Thursday, 23 May 2013

NBN: Not just "there's good, cheap, fast: choose any two"

Paul Wallbank, a knowledgable and respected technology journalist, wrote recently on the NBN using the "pick any two" meme. There are exceptions to this Ironclad Rule of Project Management and my contention is the NBN is one of them. Paul wrote:
One of technology’s truisms is there are three factors to almost anything – speed of delivery, reliability and affordability (or cheap, good, quickly) – and you can choose any two. If you choose cheap then you have to be prepared to sacrifice either speed or reliability.

I throughly agree with Paul's following conclusion:
However, just fixating on the advertised speeds of both network proposals misses essential aspects of the debate and its uses in a connected economy and online society.

We need to choose carefully and make some informed decisions that accurately reflect the needs of todays and tomorrow’s internet users.
This Ironclad Rule, or perhaps only Rule of Thumb, presumes the design, technology, process and people/capability of competing approaches are identical or comparable. It's like comparing sports teams, some are better than others, either overall or in particular areas.

Background: These aren't Apples and Apples projects

The differences in the Coalition and ALP proposals for the NBN significantly affect their projects:
  • The majority services of the two plans, GPON/FTTP and DSL/FTTN, have radically different cost and performance structures:
    • Fibre has effectively unlimited upgrade capacity.
      • Allowing much more finely differentiated plans and reducing consumer surplus and markedly increasing profits over the assumed "single plan" of the FTTN.
      • Higher line speeds will radically increase consumption of high-end users, markedly increasing total usage/revenues & profits, driving down usage charges and stimulating download across all subscribers and encouraging up-selling.
    • While DSL/FTTN over copper is economically limited in Australia to 25-50Mbps.
    • Fibre components & transceivers are like computers and following Moore's Law. Both increasing rapidly in capability/speed/power efficiency, but also declining in price.
    • Signal processing hardware necessary for DSL/FTTN to increase speed is complex, expensive and very limited production volumes. Like "supercomputers" of old, it's a dead-end technology that can only get less cost-competitive.
    • The installation costs of Fibre are well-understood, though like any large construction project, this does not remove Project Risk. Whilst NBN Co has allocated a 10% contingency, unanticipated problems, especially with non-compliant or defaulting contractors already seen in the Northern Territory, with the major rollout phase yet to commence and ramp-up, this must be assessed as a "High Risk".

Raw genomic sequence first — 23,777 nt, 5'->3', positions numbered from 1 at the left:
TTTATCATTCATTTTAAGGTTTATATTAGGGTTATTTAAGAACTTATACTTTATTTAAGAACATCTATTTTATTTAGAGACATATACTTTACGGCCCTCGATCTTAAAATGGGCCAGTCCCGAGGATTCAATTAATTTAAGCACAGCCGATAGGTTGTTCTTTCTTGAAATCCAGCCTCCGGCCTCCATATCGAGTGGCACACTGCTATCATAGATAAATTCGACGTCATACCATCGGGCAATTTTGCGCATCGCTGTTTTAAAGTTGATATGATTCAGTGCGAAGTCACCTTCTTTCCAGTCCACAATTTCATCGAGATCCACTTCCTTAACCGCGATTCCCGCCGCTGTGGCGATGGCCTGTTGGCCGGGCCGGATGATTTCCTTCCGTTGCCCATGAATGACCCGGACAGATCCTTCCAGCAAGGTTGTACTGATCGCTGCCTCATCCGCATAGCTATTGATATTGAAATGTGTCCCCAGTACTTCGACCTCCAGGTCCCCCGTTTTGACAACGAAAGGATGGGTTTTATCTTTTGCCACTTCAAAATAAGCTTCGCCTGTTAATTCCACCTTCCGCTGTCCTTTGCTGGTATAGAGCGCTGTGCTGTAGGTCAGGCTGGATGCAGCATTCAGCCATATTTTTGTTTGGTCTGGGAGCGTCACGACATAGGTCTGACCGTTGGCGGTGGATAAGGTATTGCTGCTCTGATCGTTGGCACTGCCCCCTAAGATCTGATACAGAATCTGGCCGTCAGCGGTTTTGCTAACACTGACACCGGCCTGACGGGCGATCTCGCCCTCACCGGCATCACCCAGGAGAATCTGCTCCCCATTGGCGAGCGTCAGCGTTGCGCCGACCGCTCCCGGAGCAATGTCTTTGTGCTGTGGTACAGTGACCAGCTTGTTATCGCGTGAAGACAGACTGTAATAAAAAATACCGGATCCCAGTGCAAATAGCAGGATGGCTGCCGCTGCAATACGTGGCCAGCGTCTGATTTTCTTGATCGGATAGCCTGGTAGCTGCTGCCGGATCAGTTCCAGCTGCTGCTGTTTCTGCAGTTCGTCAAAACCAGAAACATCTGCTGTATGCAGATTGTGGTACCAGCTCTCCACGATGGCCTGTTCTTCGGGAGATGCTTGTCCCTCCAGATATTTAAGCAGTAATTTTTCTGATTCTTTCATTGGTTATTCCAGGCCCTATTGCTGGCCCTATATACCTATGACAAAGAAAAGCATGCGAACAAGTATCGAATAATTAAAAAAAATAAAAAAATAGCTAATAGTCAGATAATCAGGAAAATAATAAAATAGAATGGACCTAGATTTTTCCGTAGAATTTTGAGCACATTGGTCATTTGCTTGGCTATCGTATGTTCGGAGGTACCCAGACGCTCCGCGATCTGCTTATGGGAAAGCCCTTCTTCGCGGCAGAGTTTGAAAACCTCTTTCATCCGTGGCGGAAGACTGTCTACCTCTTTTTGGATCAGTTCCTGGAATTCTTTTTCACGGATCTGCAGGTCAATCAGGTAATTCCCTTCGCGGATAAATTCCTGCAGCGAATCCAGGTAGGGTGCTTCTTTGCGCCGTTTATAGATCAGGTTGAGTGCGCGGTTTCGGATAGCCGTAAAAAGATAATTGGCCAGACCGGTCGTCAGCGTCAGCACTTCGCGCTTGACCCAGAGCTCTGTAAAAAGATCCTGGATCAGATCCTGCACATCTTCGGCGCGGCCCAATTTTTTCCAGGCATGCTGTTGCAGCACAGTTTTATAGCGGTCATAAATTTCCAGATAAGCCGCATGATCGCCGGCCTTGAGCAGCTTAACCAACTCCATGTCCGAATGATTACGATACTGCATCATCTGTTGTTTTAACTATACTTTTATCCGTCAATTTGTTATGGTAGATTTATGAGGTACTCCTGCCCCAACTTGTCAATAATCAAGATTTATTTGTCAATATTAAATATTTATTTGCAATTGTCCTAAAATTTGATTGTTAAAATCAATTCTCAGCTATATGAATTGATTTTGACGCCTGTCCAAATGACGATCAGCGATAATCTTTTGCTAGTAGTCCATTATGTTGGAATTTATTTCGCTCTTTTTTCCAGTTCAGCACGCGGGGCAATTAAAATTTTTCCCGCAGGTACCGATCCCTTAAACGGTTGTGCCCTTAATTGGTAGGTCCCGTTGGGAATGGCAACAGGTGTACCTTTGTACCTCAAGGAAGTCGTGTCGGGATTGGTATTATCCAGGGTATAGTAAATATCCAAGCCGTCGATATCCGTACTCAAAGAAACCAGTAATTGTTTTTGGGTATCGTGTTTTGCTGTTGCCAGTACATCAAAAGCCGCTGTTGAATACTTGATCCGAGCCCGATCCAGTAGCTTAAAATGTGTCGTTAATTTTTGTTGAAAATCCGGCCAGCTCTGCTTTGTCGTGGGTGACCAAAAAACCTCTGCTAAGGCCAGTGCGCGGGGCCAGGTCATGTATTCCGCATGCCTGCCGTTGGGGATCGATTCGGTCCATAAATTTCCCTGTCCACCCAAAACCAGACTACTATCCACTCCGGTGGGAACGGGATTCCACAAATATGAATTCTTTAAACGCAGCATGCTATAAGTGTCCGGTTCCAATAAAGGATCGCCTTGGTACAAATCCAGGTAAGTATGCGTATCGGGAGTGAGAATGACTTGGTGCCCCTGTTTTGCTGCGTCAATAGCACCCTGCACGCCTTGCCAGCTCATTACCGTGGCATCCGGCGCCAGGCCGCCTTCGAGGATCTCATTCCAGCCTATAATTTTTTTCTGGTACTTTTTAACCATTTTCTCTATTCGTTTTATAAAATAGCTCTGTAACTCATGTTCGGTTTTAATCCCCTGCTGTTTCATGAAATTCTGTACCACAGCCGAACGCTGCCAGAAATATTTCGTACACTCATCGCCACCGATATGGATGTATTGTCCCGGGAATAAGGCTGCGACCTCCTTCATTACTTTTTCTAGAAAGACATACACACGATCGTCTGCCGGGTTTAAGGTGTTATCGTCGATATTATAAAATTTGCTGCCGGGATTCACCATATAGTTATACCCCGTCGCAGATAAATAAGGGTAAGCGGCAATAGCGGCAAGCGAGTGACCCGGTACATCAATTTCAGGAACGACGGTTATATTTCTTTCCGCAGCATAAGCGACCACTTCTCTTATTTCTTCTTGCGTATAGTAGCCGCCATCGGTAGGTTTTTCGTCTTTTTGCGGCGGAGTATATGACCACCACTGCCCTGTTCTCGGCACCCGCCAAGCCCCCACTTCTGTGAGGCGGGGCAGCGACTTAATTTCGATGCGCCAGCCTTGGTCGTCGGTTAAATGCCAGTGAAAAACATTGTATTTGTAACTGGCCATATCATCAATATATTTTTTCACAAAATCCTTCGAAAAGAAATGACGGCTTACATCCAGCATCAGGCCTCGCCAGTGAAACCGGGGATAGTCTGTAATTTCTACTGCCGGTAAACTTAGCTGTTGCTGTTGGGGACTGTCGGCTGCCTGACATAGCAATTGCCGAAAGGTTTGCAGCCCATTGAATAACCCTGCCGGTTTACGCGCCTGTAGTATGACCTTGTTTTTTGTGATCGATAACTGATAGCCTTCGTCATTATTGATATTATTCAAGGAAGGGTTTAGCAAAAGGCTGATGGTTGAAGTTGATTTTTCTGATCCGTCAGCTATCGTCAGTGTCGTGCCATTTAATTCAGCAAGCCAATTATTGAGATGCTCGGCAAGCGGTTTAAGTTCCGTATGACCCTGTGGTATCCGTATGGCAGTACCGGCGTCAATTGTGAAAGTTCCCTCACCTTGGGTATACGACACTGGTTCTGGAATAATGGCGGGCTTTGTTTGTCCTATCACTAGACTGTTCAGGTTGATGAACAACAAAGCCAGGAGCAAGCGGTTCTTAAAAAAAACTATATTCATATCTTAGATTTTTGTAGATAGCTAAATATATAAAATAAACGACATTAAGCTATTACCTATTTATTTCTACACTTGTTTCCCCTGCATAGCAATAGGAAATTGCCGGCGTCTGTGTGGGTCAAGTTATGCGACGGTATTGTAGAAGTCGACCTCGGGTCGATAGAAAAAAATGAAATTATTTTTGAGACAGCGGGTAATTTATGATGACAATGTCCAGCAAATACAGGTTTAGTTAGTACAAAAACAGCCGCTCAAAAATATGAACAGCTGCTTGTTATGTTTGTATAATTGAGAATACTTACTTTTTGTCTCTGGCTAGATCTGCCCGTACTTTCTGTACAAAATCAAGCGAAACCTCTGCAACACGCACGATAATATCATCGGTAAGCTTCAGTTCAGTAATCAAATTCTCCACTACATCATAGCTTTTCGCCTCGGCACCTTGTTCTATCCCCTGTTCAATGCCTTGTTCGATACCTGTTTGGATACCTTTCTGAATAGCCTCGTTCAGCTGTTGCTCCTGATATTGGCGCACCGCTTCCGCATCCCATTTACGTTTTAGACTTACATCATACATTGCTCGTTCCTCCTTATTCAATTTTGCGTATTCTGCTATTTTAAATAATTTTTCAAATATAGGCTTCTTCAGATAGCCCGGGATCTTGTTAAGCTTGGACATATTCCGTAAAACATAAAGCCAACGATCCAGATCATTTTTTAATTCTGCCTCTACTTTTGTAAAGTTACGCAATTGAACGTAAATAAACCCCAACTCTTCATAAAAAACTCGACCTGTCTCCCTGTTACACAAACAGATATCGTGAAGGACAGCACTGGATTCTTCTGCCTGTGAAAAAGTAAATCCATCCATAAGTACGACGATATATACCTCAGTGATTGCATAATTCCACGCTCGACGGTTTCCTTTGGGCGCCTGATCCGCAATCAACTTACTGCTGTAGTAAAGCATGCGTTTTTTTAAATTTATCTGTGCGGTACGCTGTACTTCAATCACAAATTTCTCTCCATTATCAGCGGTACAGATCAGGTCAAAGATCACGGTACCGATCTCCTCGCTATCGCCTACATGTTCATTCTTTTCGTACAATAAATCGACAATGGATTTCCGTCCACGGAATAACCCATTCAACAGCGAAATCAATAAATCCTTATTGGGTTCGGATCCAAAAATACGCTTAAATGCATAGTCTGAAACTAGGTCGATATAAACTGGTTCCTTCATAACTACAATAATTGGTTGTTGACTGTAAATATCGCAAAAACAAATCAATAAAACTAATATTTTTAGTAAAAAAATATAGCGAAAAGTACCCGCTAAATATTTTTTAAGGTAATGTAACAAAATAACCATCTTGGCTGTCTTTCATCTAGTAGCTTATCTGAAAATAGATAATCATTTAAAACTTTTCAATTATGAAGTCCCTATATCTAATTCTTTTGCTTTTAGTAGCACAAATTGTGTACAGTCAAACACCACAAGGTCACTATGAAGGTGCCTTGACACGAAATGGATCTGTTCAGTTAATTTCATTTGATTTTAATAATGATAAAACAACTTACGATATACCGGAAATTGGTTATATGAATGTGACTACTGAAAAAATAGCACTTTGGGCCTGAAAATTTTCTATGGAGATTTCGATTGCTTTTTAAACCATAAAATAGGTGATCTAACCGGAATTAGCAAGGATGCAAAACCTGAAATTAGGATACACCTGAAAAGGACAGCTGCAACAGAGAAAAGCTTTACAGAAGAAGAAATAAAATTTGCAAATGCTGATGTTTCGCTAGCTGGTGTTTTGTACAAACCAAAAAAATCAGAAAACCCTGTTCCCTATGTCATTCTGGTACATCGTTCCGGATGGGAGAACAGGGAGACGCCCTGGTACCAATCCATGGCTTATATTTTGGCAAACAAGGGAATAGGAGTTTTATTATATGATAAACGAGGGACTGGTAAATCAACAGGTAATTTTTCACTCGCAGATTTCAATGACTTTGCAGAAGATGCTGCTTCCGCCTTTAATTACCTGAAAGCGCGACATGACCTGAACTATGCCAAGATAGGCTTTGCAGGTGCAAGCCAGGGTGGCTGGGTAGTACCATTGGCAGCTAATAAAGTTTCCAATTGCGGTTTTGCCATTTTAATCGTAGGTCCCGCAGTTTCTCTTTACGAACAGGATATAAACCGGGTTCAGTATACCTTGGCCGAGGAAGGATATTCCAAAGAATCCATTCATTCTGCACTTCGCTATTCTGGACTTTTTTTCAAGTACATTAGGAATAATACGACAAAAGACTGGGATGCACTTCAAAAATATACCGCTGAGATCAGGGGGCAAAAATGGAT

• The budget & schedule impact on the ~6-year $10-15 billion mass fibre roll-out has the potential to force a 50%-75% over-run in cost. The project phase is highly parallel and additional resources/teams can be trained and deployed to keep the schedule.
    • The maintenance costs of the copper network to the much more stringent VDSL2 levels are uncertain and unknown.
      • The Coalition is completely silent on who will wear these extra charges.
      • Will NBN Co directly assume all maintenance costs for the copper Customer Access Network
    • The uncertainties in the DSL/FTTN rollout over copper are legion and severe:
      • Not only are there multiple "drop-deads" in this FTTN project, the Coalition has not discussed their risk, the downside cost, mitigation strategies, alternatives or 
      • Will the Telstra shareholders even agree to the change in plan? It's not a management, or even Board, decision to make.
        • Given Telstra has a history of driving very hard bargains and using dedicating large legal teams to major contracts, will the deal forced on the Coalition allow a DSL/FTTN to ever be profitable, let alone break-even?
      • Will VDSL2 at 30Mhz work on decades old 0.4mm copper at 800m even at 25Mbps?
      • What if the distance rule for nodes turns out to be 300m requiring 400,000 nodes, not 68,000 are required?
        • This scenario will also force a much higher rollout costs on NBN Co for whom the Coalition has said it will cap funding at around $30 billion.
      • What if 200-port nodes cost closer to $150,000 than $30,000 to install, test and cut-over?
      • Since 2005, Telstra FTTN plans have allocated a major fraction of the project to reconfiguration and remediation of the Copper Network. What if the copper network has degraded further than anyone expects?
        • When will the Coalition know this?
        • When will they pull they plug on the project if costs are astronomical?
      • By allowing competition and cherry-picking, what if mobile and fixed-line services from Telstra, Optus and other players undercut the NBN Co network in the low-cost, high-density urban areas, leaving NBN Co with a very low connection rate and the most costly customers?
        • NBN Co must plan to provide universal coverage.
        • We know from the both the 1994/6 Cable TV rollout and withholding ADSL2  that Telstra and Optus are highly aggressive players and will force competitors to make investments that become uneconomic and waste billions.
        • With the Coalitions' funding cap to NBN Co of around $30 billion, will they even be able to complete the FTTN before running out of cash?
      • If Telstra & Optus run NBN Co out of cash and steal all their subscribers, what happens to the public investment then? 
    • Demand growth and implied usage increase driven by new Applications or increase in uptake of services like IPTV.
      • NBN Co uses a conservative estimate of 30%/year compound annual growth rate (CAGR), or 32 month doubling period for demand.
      • More realistic estimates are 50% and 63% (ABS and CISCO VNI report).
    • Wholesale price model:
      • NBN Co will reduce wholesale download charges 19%/year for 30% growth, a 5.3%/year effective increase.
      • The Coalition models include a 1% increase above inflation in APU (Average Revenue Per User).  We don't know if this will be an instruction to NBN Co, a outcome of capped demand due to lower speeds or an estimate of traffic.
    • The Coalition has not supplied a public sector economic "Cost Benefit Analysis" (CBA) for DSL/FTTN, such as Henry Ergas' 2009 submission to Senate Broadband inquiry. After very stridently demanding CBA's from the ALP, this is not just ironic but a incontrovertible double-standard.
      • The Coalition in their Broadband plan implicitly recognise that they are building the DSL/FTTN to throw away. Otherwise, why do they mandate NBN Co must both provide on-demand Fibre upgrades and 
      • Whatever the bluster & noise the Coalition puts out, a copper Customer Access Network has a limited economic life in Australia, especially for broadband carriage.
      • In the Coalition modelling provided, two critical data points are deliberately omitted: